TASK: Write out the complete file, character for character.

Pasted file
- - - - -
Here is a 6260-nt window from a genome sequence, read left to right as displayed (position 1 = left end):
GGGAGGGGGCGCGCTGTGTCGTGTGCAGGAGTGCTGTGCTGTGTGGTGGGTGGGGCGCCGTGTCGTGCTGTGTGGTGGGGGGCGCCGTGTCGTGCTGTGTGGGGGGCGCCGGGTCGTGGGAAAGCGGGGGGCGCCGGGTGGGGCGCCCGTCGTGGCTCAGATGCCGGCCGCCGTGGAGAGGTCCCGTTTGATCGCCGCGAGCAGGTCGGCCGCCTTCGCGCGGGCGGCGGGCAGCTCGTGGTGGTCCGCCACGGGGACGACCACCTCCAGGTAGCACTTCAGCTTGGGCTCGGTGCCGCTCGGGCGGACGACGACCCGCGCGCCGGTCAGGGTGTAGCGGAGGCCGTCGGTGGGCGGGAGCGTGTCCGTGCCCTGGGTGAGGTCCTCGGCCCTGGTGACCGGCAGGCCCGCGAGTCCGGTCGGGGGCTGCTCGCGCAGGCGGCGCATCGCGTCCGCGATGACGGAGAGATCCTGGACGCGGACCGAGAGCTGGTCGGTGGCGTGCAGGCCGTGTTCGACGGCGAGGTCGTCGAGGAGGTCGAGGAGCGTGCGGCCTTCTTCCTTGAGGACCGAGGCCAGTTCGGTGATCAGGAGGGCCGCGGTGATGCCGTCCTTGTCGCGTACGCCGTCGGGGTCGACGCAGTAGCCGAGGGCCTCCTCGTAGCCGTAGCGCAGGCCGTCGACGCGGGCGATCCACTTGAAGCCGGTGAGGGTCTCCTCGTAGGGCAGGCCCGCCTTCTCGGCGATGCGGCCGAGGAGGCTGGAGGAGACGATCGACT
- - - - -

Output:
Here is a 6260-nt window from a genome sequence, read left to right as displayed (position 1 = left end):
GGGAGGGGGCGCGCTGTGTCGTGTGCAGGAGTGCTGTGCTGTGTGGTGGGTGGGGCGCCGTGTCGTGCTGTGTGGTGGGGGGCGCCGTGTCGTGCTGTGTGGGGGGCGCCGGGTCGTGGGAAAGCGGGGGGCGCCGGGTGGGGCGCCCGTCGTGGCTCAGATGCCGGCCGCCGTGGAGAGGTCCCGTTTGATCGCCGCGAGCAGGTCGGCCGCCTTCGCGCGGGCGGCGGGCAGCTCGTGGTGGTCCGCCACGGGGACGACCACCTCCAGGTAGCACTTCAGCTTGGGCTCGGTGCCGCTCGGGCGGACGACGACCCGCGCGCCGGTCAGGGTGTAGCGGAGGCCGTCGGTGGGCGGGAGCGTGTCCGTGCCCTGGGTGAGGTCCTCGGCCCTGGTGACCGGCAGGCCCGCGAGTCCGGTCGGGGGCTGCTCGCGCAGGCGGCGCATCGCGTCCGCGATGACGGAGAGATCCTGGACGCGGACCGAGAGCTGGTCGGTGGCGTGCAGGCCGTGTTCGACGGCGAGGTCGTCGAGGAGGTCGAGGAGCGTGCGGCCTTCTTCCTTGAGGACCGAGGCCAGTTCGGTGATCAGGAGGGCCGCGGTGATGCCGTCCTTGTCGCGTACGCCGTCGGGGTCGACGCAGTAGCCGAGGGCCTCCTCGTAGCCGTAGCGCAGGCCGTCGACGCGGGCGATCCACTTGAAGCCGGTGAGGGTCTCCTCGTAGGGCAGGCCCGCCTTCTCGGCGATGCGGCCGAGGAGGCTGGAGGAGACGATCGACT